This article is part of the Science in Sci-fi, Fact in Fantasy blog series. Each week, we tackle one of the scientific or technological concepts pervasive in sci-fi (space travel, genetic engineering, artificial intelligence, etc.) with input from an expert.
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About the Expert
Tom Benedict has a bachelor’s degree in astronomy, and has spent the past fifteen years working as an instrument specialist at the Canada-France-Hawaii Telescope at the summit of Mauna Kea. You can take a look at his blog, in which he writes about observatory life, engineering, and hobbies. You can also find him at A Ticcing Life, in which he writes about life with Tourette’s Syndrome.
Astronomy in Science Fiction
Despite the close link between astronomy and science fiction, few science fiction stories include the basic tool of astronomy: the telescope. Those stories that do tend to stand out, either because they got the details right or because they got them so very wrong. In the interest of having more stories that get the details right, here are some common misconceptions about the business of optical astronomy, a look at how optical astronomy is done today, and speculations about astronomy’s future:
Telescopes in Deep Impact
A good place to start is the movie Deep Impact. The first telescope scene, in which a high school astronomy club is watching the sky and one of the students, Leo Biederman, spots a strange object, is actually pretty accurate. Amateur telescopes outnumber professional observatories by a huge margin, so many transient events – supernovae, comets, or Earth-killing asteroids and comets – are reported first by amateur astronomers.
Where the movie’s portrayal of astronomy began to break down was in the second telescope scene, in which Dr. Wolf confirms Mr. Biederman’s object at the Adrian Peak Observatory. After aiming the telescope with a hand paddle, Dr. Wolf sits down at a bank of monitors next to the telescope to munch pizza and see what Mr. Biederman saw.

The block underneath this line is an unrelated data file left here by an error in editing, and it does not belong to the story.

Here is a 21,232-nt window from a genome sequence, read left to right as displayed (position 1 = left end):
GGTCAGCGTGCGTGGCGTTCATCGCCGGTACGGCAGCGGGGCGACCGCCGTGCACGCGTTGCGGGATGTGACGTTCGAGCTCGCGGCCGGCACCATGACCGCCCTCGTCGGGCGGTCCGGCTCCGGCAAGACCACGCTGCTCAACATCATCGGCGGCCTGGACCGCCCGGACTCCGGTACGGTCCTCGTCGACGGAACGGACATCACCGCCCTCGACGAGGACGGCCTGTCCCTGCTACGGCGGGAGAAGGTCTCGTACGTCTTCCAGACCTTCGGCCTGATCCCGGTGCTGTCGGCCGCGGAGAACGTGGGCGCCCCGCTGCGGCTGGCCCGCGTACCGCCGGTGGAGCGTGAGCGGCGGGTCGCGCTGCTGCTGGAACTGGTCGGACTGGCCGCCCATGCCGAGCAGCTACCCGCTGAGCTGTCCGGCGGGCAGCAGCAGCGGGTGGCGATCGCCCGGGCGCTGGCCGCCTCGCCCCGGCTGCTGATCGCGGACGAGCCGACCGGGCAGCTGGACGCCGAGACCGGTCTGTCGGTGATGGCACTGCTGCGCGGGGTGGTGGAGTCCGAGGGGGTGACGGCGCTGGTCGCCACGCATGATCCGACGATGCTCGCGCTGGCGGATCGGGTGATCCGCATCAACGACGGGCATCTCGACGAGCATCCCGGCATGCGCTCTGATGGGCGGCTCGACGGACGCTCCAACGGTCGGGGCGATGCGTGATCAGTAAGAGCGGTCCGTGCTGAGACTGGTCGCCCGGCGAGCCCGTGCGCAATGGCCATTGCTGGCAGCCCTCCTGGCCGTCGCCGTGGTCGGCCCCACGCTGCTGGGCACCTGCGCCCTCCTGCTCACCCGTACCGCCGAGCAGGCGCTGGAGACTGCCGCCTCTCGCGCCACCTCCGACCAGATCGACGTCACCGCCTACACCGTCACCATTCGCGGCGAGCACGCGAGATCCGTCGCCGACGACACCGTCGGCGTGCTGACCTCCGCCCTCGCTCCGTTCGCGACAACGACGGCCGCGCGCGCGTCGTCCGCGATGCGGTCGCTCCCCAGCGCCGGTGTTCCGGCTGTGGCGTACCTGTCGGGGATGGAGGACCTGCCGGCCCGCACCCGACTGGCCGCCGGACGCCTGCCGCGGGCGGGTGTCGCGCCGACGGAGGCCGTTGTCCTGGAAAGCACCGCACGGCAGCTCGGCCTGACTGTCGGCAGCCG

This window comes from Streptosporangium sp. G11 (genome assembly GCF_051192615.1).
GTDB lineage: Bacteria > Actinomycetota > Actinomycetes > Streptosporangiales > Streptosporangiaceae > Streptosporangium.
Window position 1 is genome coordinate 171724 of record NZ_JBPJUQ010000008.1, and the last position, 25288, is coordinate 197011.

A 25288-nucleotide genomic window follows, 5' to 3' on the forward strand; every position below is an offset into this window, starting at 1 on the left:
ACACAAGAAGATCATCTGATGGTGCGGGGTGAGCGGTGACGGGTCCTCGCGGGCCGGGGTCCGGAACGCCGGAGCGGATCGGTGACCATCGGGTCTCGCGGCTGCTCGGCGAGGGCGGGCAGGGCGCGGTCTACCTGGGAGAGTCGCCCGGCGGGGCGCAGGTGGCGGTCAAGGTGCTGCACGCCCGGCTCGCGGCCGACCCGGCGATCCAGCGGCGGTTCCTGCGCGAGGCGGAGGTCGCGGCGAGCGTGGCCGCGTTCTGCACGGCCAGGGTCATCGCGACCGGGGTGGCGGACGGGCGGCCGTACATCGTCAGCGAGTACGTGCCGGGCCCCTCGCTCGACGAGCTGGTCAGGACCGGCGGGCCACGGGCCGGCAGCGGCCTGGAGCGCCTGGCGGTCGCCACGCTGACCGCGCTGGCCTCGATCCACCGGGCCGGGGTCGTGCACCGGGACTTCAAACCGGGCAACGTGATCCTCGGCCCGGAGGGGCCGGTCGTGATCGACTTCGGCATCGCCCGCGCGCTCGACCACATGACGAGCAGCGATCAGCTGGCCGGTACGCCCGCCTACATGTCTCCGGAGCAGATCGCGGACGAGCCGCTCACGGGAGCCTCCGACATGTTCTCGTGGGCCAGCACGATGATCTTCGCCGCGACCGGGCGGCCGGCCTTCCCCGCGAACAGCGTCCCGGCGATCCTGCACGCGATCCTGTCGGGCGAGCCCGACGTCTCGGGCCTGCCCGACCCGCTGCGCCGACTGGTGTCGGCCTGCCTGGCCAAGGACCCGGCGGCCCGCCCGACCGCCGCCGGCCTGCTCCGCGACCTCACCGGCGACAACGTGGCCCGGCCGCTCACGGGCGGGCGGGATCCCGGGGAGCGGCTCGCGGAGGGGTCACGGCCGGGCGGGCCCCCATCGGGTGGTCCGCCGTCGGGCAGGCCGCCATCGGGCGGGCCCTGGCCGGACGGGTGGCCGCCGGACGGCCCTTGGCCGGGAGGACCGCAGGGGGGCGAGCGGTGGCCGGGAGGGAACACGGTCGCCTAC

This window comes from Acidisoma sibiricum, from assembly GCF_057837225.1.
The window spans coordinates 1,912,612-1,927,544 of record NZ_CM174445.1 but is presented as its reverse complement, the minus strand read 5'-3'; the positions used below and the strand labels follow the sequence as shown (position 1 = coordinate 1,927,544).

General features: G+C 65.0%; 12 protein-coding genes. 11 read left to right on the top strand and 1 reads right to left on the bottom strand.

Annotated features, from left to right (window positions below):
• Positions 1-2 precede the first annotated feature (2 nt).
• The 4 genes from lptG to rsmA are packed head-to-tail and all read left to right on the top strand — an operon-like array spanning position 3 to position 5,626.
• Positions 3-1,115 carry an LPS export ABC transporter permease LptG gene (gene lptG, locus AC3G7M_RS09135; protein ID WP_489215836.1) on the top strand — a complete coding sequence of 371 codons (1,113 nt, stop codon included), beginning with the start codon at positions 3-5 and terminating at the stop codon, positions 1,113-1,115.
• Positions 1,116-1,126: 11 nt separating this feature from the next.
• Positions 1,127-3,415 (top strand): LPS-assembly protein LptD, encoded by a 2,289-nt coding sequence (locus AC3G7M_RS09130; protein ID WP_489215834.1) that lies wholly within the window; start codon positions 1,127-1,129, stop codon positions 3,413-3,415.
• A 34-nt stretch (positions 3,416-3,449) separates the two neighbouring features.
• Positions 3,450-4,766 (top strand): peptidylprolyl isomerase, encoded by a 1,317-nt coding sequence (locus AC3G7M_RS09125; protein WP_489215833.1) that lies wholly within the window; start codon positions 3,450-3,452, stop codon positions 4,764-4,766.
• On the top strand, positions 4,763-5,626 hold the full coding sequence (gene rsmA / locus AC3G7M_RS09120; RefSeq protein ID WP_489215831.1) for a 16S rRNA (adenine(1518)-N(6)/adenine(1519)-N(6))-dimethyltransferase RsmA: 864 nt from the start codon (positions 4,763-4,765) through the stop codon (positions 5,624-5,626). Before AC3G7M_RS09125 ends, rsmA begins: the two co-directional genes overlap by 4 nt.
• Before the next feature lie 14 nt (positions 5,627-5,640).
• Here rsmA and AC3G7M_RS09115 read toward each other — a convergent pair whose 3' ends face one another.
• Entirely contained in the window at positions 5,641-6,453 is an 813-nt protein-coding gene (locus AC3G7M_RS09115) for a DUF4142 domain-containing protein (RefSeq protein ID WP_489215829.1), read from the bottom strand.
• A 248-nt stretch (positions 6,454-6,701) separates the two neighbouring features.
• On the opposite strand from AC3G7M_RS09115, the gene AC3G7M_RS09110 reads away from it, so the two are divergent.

Unfortunately, the light from a computer monitor or desk lamp is enough to blind a detector that’s sensitive enough to image the night sky. Like the reader of a good mystery novel, telescopes have to be kept in the dark. Modern observatories are controlled from rooms located somewhere else in the building or from a remote site far from the observatory.
Increasingly, astronomers aren’t even the ones making the observations. It’s more efficient and cost effective for observatories to hire professional observers and telescope operators to collect data, process it, and hand it over to the astronomers so they can use it for science. An accurate portrayal of that second scene would’ve had Dr. Wolf eating pizza in his office, requesting target-of-opportunity time for Mr. Biederman’s object to be observed by an observer (who might have had pizza of their own.)
All of this means that the classic science fiction setup – the lone astronomer witnessing that magic moment when they, and they alone, see the Doomsday Asteroid, and the fate of the world rests upon their shoulders – really doesn’t happen. That moment is more likely to be experienced by an amateur like Leo Biederman, or by an astronomer in an office thousands of miles from the telescope.